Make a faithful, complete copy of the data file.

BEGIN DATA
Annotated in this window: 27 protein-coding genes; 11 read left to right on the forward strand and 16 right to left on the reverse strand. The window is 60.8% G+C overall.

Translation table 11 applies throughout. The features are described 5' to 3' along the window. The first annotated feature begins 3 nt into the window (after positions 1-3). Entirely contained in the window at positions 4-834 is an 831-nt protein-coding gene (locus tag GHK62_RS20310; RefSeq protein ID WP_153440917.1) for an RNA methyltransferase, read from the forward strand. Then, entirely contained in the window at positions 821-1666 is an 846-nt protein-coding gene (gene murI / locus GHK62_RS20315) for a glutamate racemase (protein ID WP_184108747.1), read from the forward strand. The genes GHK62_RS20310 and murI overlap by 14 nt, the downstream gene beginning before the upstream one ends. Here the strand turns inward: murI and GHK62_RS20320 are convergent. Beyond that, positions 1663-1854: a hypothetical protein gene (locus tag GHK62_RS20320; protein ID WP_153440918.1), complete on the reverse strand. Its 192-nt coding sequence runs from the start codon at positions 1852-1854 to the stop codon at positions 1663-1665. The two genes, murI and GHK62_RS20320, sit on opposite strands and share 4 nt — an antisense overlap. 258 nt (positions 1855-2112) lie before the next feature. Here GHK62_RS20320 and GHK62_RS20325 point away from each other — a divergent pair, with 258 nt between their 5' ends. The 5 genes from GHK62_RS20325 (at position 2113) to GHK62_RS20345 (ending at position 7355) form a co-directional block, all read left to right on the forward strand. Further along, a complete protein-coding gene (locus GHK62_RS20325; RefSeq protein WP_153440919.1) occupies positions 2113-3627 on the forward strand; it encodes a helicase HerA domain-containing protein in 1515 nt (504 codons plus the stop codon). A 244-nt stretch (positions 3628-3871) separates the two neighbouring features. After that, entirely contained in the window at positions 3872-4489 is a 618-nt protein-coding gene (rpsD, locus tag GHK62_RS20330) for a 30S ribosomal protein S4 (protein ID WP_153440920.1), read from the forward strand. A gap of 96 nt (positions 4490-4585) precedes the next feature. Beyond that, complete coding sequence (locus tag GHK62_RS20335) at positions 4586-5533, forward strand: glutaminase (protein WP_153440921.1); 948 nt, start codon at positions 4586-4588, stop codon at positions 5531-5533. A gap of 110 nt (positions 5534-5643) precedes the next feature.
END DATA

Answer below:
Annotated in this window: 27 protein-coding genes; 11 read left to right on the forward strand and 16 right to left on the reverse strand. The window is 60.8% G+C overall.

Translation table 11 applies throughout. The features are described 5' to 3' along the window. The first annotated feature begins 3 nt into the window (after positions 1-3). Entirely contained in the window at positions 4-834 is an 831-nt protein-coding gene (locus tag GHK62_RS20310; RefSeq protein ID WP_153440917.1) for an RNA methyltransferase, read from the forward strand. Then, entirely contained in the window at positions 821-1666 is an 846-nt protein-coding gene (gene murI / locus GHK62_RS20315) for a glutamate racemase (protein ID WP_184108747.1), read from the forward strand. The genes GHK62_RS20310 and murI overlap by 14 nt, the downstream gene beginning before the upstream one ends. Here the strand turns inward: murI and GHK62_RS20320 are convergent. Beyond that, positions 1663-1854: a hypothetical protein gene (locus tag GHK62_RS20320; protein ID WP_153440918.1), complete on the reverse strand. Its 192-nt coding sequence runs from the start codon at positions 1852-1854 to the stop codon at positions 1663-1665. The two genes, murI and GHK62_RS20320, sit on opposite strands and share 4 nt — an antisense overlap. 258 nt (positions 1855-2112) lie before the next feature. Here GHK62_RS20320 and GHK62_RS20325 point away from each other — a divergent pair, with 258 nt between their 5' ends. The 5 genes from GHK62_RS20325 (at position 2113) to GHK62_RS20345 (ending at position 7355) form a co-directional block, all read left to right on the forward strand. Further along, a complete protein-coding gene (locus GHK62_RS20325; RefSeq protein WP_153440919.1) occupies positions 2113-3627 on the forward strand; it encodes a helicase HerA domain-containing protein in 1515 nt (504 codons plus the stop codon). A 244-nt stretch (positions 3628-3871) separates the two neighbouring features. After that, entirely contained in the window at positions 3872-4489 is a 618-nt protein-coding gene (rpsD, locus tag GHK62_RS20330) for a 30S ribosomal protein S4 (protein ID WP_153440920.1), read from the forward strand. A gap of 96 nt (positions 4490-4585) precedes the next feature. Beyond that, complete coding sequence (locus tag GHK62_RS20335) at positions 4586-5533, forward strand: glutaminase (protein WP_153440921.1); 948 nt, start codon at positions 4586-4588, stop codon at positions 5531-5533. A gap of 110 nt (positions 5534-5643) precedes the next feature.